Parenting is just one big marathon of decision making. Some of them are easy and obvious, others are not. Occasionally, we can get our wires crossed as parents and make a bad choice for our child even when our intentions are good. Here are some examples of good moms making bad choices.
1. Taking an unnecessary risk to address a problem. Whether it’s using ADHD drugs to help your child lose weight, or resorting to plastic surgery to try to aid your teen’s fragile self-esteem, some parents are taking major risks to address their kids’ issues. And just because you found a doctor who is willing to aid you in your scheme doesn’t make it a good idea. Addressing some of these childhood issues in a slower, more natural way may be more work, but it’s also teaching your child that the “nuclear option” solution shouldn’t be your first resort.
2. Refusing to let your child experience failure. We all want to protect our children from feelings of disappointment or rejection, but learning to deal with those emotions is an important part of growing up. But some of us just can’t stand it, so we run around “fixing” things for our kids. If they never have to process the minor-league disappointments—not making the team, missing the honor roll by a few points, not being invited to the sleepover—they’ll be completely blindsided by the first thing that comes along in their early adulthood that you can’t manipulate or fix. Let things happen as they will, and teach your child how to cope, recover, and move forward.
3. Over-investing in childhood activities and interests. Somewhere along the way in this country, we decided that the mark of a good parent was a willingness to sacrifice anything and everything for your child to “reach her dreams.” And for a very, very few children, (we’re talking about a fraction of a percent, here.) those childhood activities will have a relationship to what they do for the rest of their lives. But—and we can’t stress this enough—your 8-year-old gymnast has a greater chance of being struck by lightning than making the Olympic team. So how do we justify the obvious strain that over-involvement in sports and other activities, at increasingly younger ages, places on family life, academic performance, and the family budget? Unless someone in the know tells you otherwise, assume that your child’s involvement in an activity is about becoming well-rounded, learning some discipline, and having fun. Then treat it as such when deciding what an appropriate sacrifice of family time and resources for that activity looks like.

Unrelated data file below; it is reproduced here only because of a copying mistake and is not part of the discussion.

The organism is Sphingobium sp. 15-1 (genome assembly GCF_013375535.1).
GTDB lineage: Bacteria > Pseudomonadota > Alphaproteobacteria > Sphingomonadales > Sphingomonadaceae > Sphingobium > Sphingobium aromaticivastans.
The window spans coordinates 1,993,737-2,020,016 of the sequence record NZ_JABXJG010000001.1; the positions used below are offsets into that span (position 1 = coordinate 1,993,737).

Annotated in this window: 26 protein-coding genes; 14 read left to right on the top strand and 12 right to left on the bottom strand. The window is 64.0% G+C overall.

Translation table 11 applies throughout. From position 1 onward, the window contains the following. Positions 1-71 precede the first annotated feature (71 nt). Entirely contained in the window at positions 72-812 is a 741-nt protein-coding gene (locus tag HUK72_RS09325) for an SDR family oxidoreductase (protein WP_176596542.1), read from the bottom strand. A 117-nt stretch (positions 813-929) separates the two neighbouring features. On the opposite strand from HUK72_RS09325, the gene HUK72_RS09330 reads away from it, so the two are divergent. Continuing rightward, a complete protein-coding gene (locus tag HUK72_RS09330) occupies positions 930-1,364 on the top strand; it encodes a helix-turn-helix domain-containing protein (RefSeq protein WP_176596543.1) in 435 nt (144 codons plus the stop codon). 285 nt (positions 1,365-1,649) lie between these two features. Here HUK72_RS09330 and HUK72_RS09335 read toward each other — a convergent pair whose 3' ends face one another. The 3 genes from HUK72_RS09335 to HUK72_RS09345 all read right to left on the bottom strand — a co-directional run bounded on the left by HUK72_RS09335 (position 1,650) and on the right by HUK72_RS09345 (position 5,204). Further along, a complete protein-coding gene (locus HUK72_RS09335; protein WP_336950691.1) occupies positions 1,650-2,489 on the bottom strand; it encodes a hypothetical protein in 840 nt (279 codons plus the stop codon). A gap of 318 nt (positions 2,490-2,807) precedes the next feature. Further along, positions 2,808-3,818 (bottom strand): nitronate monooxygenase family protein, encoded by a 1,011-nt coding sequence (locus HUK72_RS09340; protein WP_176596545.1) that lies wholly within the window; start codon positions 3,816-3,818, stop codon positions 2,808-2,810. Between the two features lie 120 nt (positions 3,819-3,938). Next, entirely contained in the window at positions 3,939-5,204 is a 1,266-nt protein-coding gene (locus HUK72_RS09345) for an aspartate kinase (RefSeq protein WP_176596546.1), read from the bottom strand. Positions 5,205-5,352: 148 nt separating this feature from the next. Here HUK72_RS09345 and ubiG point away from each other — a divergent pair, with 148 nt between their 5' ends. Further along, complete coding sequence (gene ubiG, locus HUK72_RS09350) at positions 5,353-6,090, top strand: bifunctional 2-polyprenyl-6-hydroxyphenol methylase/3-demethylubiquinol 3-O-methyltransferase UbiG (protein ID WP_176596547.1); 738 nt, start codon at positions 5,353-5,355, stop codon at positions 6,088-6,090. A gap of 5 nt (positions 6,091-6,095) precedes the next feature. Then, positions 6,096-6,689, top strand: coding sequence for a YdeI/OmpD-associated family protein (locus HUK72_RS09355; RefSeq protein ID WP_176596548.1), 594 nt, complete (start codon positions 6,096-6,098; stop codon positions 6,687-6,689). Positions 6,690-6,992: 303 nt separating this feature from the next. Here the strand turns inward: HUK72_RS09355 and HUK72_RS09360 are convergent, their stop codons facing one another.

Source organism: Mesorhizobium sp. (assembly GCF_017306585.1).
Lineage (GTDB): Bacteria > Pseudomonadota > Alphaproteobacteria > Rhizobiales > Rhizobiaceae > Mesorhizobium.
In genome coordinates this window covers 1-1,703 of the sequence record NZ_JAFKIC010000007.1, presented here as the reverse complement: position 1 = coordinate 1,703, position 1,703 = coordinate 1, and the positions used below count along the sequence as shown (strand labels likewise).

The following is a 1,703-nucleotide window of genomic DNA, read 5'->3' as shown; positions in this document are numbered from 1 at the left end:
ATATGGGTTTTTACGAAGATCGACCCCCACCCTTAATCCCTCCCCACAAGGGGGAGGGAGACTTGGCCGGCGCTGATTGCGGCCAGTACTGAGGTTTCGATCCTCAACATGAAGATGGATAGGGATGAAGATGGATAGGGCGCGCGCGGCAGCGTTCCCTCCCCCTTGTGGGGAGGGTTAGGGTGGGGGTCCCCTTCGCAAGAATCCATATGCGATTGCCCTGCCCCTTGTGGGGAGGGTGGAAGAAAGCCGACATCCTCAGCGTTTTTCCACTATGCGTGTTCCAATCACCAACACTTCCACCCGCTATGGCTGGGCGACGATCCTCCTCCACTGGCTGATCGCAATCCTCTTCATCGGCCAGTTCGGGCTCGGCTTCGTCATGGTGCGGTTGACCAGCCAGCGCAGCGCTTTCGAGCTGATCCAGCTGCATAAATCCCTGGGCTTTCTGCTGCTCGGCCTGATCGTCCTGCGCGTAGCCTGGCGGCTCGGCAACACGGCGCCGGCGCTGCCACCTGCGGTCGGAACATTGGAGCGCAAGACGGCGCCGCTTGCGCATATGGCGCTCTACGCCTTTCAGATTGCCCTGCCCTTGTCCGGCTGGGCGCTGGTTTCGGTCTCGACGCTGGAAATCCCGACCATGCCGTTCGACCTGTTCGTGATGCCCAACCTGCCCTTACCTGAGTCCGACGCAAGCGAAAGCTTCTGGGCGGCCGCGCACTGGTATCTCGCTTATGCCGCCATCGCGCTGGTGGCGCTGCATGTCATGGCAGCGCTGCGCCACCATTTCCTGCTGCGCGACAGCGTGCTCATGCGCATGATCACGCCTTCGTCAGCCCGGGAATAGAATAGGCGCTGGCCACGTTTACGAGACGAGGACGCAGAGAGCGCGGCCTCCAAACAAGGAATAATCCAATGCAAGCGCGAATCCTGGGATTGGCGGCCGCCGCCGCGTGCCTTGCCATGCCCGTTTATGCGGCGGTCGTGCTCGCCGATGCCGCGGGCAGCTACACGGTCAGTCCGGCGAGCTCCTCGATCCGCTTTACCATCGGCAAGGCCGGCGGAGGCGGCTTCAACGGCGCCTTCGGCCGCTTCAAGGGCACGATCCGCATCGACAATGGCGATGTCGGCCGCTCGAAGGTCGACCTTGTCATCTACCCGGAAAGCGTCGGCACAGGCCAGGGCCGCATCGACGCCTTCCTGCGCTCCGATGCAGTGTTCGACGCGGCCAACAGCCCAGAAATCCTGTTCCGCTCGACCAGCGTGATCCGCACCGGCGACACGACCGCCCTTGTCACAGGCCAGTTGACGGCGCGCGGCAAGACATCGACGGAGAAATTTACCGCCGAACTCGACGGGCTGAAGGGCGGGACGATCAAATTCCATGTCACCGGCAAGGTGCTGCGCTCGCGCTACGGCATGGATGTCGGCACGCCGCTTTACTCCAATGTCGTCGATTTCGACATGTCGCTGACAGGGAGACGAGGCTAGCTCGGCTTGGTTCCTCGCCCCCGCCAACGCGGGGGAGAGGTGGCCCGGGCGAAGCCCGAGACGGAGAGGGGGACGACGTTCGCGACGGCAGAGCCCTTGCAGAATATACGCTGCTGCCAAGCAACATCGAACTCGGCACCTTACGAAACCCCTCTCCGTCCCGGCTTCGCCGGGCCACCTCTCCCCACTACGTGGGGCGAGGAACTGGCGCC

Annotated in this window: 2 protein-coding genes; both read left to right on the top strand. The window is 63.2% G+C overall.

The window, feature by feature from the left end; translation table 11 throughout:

4. Taking their successes and failures personally. Yes, he’s your child. Yes, he’s close to your heart. But he’s not you, so you can’t take every little thing that’s going on in his life so personally. Of course, you need to care so that you can encourage and guide him along the way, but when you allow yourself to become too personally swept up in each success or failure, your thinking and analysis as a parent suffers. None of us is as objective when dealing with something about us as when it’s someone else. So instead of getting angry that a kid at school called him a name and embarrassed him, keep your cool so that you can help him see it for what it is and react appropriately. Keeping a mature and respectable emotional distance enables you to see the big picture and help him to see it as well.
5. Trying to make them just like you. There are certain values and character traits that every child needs to possess. And to the extent that those are also your personal values, it’s a great idea to train your child to be just like you. But there are other personality traits, gifts, and interests that you and your child may not share—and that’s okay. Just because you’re a people person who loves a crowd doesn’t make the fact that she’s an introvert bad. God creates everyone with a unique plan, and He equips us to do what we’re called to do in life. For you, that may have been in the chess club and a math/science-related career field. For your child, it may be as an athlete who’s much more in tune with the arts and humanities. Stick to your guns when training them to possess character traits that everyone needs, but loosen your grip on the negotiable aspects of life and foster the gifts and talents they display—even when they seem a bit foreign to you.